So last week I made a fertilizer mission to California, so this week, why not Florida? As with CA, it's been quite a few years since I've been on the job in Florida, so this would be a great time to check out some of the research projects and other fields of interest down there. So here I was on Tuesday leaving Detroit behind. That's Windsor, Ontario across the river.
I would also be leaving behind the remnants of the first snow of the season. It wasn't much, but a peek at things to come.
I thought the clouds over Lake Erie looked cool.
Here we are coming into Ft. Myers. You could see some boats out on the water. And maybe spending the winter in one of those high rises overlooking the Gulf would be a good time. Hmmmm. But I splashed some Fresca on my face and remembered I am on a fertilizer mission. It was in the 80's when I landed. No wonder so many people from Michigan make this their winter address.
That afternoon SAM Paulino and I looked at this field of young tomatoes growing with Liquid. Keep it coming, they are going to need it. There is a drip line under that plastic.
If only this guy would have held on a little longer until AgroLiquid came to Florida.
The next day we were joined by Area Sales Manager Jim and visited a sugarcane test field in Clewiston. You may recall that we have been doing some wildly successful sugarcane research in Louisiana. But the growing culture is quite different in Florida. The cane keeps growing all winter long here, but takes a time-out in Louisiana. As such, fertilizer applications occur at planting in September/October as well as again here in a few weeks. The planting season was very rainy, and planting occurred over an extended period of time. So there was cane of all different sizes that we saw. These plants were planted earlier and had Liquid, and are of good size.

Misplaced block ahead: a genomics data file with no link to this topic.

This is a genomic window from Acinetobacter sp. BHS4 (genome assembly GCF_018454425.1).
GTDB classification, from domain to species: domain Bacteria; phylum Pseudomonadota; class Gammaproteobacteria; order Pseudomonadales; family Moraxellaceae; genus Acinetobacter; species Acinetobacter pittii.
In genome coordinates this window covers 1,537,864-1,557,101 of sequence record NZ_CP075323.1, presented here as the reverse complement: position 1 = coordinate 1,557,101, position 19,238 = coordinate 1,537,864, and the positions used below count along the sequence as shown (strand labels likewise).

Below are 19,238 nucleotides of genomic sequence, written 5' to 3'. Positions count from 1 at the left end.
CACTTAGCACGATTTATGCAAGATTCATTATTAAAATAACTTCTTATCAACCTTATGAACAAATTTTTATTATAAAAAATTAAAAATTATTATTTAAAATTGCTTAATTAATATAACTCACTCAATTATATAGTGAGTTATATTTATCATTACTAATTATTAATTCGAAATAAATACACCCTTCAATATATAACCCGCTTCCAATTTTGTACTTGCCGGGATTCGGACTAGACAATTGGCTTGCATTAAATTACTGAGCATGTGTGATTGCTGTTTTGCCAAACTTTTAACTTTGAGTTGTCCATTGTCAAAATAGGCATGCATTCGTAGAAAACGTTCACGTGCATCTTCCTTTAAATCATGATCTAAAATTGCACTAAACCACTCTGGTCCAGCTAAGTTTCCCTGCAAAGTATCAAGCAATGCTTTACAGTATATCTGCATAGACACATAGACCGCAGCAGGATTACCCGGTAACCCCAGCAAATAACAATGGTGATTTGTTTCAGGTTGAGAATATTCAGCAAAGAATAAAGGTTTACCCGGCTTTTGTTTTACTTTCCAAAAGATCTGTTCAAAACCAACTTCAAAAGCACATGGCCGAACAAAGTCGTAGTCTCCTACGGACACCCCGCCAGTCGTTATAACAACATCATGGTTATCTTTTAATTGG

Here is a more recent planting. This is a piece of seed cane that I pulled up. It is harvested from another field and planted just for propagation. These pieces are planted right on top of the fertilizer band in a furrow, and then covered up. You can see the shoots growing from the "eyes" of the cane piece.
Below Paulino, the farm manager and Jim examine the growth.
It was really windy out. The shoots are making sand art with their leaves. If you look closely, you can see some shoots still coming up.
Paulino is making some stand counts of the emerged shoots, and has quite a walk to go to the end of the field.
It was really getting windy with blowing sand. Hard to believe that it will grow anything. But it can with fertilizer and water. I will talk about how they keep the soil moisture good for growing some other time. But it's pretty cool.
Well it was a fast two days, but it was good for me to get down there and see what's going on. There is more research being hatched even as we speak.